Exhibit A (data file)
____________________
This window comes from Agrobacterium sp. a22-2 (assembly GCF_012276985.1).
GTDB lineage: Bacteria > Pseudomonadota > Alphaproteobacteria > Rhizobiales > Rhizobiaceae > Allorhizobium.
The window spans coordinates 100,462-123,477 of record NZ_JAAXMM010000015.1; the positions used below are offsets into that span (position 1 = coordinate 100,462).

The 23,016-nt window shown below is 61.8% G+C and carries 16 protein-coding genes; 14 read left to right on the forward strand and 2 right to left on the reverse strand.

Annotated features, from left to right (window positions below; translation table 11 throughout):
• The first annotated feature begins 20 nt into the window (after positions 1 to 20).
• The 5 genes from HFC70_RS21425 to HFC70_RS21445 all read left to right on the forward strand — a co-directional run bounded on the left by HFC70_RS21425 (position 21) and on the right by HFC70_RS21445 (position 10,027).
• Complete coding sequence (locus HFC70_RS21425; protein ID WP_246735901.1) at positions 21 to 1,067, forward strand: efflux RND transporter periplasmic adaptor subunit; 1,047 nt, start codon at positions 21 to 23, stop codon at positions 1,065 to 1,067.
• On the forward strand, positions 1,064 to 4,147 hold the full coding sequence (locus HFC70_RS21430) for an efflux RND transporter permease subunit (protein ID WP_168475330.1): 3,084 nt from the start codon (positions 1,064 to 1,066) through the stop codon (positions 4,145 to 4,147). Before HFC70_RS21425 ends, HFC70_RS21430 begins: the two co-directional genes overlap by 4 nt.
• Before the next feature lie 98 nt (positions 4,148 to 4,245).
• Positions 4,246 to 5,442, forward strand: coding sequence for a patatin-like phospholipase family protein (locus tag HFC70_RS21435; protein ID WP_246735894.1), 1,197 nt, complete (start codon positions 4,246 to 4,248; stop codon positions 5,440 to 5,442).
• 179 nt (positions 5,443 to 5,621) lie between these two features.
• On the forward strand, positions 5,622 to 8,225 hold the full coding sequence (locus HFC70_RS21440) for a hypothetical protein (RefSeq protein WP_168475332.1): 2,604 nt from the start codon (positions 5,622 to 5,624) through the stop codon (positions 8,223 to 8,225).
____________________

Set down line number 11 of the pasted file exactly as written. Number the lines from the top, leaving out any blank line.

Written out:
• Positions 4,246 to 5,442, forward strand: coding sequence for a patatin-like phospholipase family protein (locus tag HFC70_RS21435; protein ID WP_246735894.1), 1,197 nt, complete (start codon positions 4,246 to 4,248; stop codon positions 5,440 to 5,442).